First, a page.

Author Topic: How do you Assess the Relative Risk of Alternative Investments?  (Read 4173 times)

Kwasn.mania

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How do you Assess the Relative Risk of Alternative Investments?
« on: November 30, 2020, 02:41:38 AM »
I am creating a new investment plan for our assets but, I have one sticking point: assessing the relative risk of syndications versus traditional investments.   


I have not been able to find any meaningful information or discussion on this topic within the interwebs.  Strangely, despite glowing reviews of the many benefits of real estate investing (namely on platforms like CrowdStreet), it seems many investors still lean heavily on stocks versus alternative investments within their overall asset portfolio, and I can't determine why.  Perhaps they don't understand the relative risk of stocks versus real estate?  Perhaps they desire liquidity?  Or maybe they can't create a diversified portfolio of syndicated deals, as one can with stock index funds that would greatly mitigate one's overall risk? 

Being able to have a reasonably accurate assessment of relative risk of various investments is key (at least for me) to confidently determine how I want my resulting overall asset allocations to look today, and in the future.  While one's choice of allocations will differ with age and financial considerations, the relative risk of any given asset should be relatively stable over time.  The exception being long versus short term volatility and recovery of stocks and inflation (ie risk over a 5-year versus 25-year timeline).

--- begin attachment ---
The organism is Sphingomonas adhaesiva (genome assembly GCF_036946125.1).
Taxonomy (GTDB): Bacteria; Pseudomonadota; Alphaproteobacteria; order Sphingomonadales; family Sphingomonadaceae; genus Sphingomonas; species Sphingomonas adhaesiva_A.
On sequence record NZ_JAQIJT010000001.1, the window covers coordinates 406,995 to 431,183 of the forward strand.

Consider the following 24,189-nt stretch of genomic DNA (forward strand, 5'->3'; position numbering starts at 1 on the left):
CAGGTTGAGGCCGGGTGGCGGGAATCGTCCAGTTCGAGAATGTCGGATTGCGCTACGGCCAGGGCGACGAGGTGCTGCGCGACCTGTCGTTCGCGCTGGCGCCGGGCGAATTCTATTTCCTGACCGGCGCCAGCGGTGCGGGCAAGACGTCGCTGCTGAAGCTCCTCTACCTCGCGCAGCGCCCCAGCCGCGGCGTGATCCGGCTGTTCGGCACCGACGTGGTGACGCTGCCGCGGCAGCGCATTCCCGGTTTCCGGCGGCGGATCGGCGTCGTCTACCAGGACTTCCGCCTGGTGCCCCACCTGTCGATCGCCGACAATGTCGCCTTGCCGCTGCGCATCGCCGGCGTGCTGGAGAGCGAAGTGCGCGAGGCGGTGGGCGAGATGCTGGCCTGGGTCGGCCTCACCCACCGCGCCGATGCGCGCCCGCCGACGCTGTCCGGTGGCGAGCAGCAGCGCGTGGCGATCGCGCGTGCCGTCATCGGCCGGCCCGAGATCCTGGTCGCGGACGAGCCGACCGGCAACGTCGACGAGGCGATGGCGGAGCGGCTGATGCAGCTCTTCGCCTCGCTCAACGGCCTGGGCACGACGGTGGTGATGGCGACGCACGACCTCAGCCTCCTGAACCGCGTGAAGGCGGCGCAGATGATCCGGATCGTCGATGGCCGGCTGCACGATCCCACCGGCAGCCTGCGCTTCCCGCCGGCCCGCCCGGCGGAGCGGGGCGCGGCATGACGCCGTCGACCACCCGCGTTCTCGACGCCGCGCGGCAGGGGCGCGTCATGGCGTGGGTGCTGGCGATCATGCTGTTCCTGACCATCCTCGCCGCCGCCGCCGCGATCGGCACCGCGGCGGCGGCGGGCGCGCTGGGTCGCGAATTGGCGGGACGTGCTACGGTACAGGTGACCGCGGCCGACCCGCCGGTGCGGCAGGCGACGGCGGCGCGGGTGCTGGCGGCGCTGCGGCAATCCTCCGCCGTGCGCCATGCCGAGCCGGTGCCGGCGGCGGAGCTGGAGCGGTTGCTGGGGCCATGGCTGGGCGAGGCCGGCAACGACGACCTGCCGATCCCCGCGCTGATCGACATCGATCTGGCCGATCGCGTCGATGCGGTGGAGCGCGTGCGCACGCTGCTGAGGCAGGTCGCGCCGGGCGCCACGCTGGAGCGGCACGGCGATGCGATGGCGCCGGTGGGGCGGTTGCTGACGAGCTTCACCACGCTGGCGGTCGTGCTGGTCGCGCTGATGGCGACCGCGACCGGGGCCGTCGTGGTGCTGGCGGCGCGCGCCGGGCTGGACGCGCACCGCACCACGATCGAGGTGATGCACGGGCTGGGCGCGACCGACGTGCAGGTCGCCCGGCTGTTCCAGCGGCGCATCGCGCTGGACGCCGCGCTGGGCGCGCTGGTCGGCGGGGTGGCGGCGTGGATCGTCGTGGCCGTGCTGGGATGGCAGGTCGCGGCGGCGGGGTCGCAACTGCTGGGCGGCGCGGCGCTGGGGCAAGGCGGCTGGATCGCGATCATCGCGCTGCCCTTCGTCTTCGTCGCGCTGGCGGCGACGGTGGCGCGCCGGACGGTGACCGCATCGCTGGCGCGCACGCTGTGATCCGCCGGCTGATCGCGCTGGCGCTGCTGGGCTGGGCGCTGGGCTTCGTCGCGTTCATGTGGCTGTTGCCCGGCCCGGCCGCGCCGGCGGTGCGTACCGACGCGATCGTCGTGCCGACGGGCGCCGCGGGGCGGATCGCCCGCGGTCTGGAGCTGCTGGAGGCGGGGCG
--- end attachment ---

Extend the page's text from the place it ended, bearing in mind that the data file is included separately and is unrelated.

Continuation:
To clarify, risk for me means the likelihood and severity of irrevocable capital loss over any given 5-year period. 

Where would you place investing in a reputable, vetted, and diversified real-estate based syndication fund (both growth/value-add and income type funds) along the overall spectrum of risk?   At this point in time, I am excluding distressed market classes like retail and hospitality from the umbrella group of "real estate".

I have placed asset groups as follows from lowest to greatest risk relative to each other (at this point in time, and according to my definition of risk.  Clearly relative risk will be different for different people and/or time periods). This is better in graphic form, but I don't see how to insert that...


  • Index Bond Fund (Least risk)
  • Cash
  • Syndicated Notes & Income Funds
  • Self-Owned Real Estate (this is based on my personal experience and performance, not the general public)
  • US Stocks Index Fund
  • International Stocks Index Fund
  • Syndicated Growth Funds
  • Any Individual stock/company/project (Highest Risk)
Appreciate folks' thoughts on this one!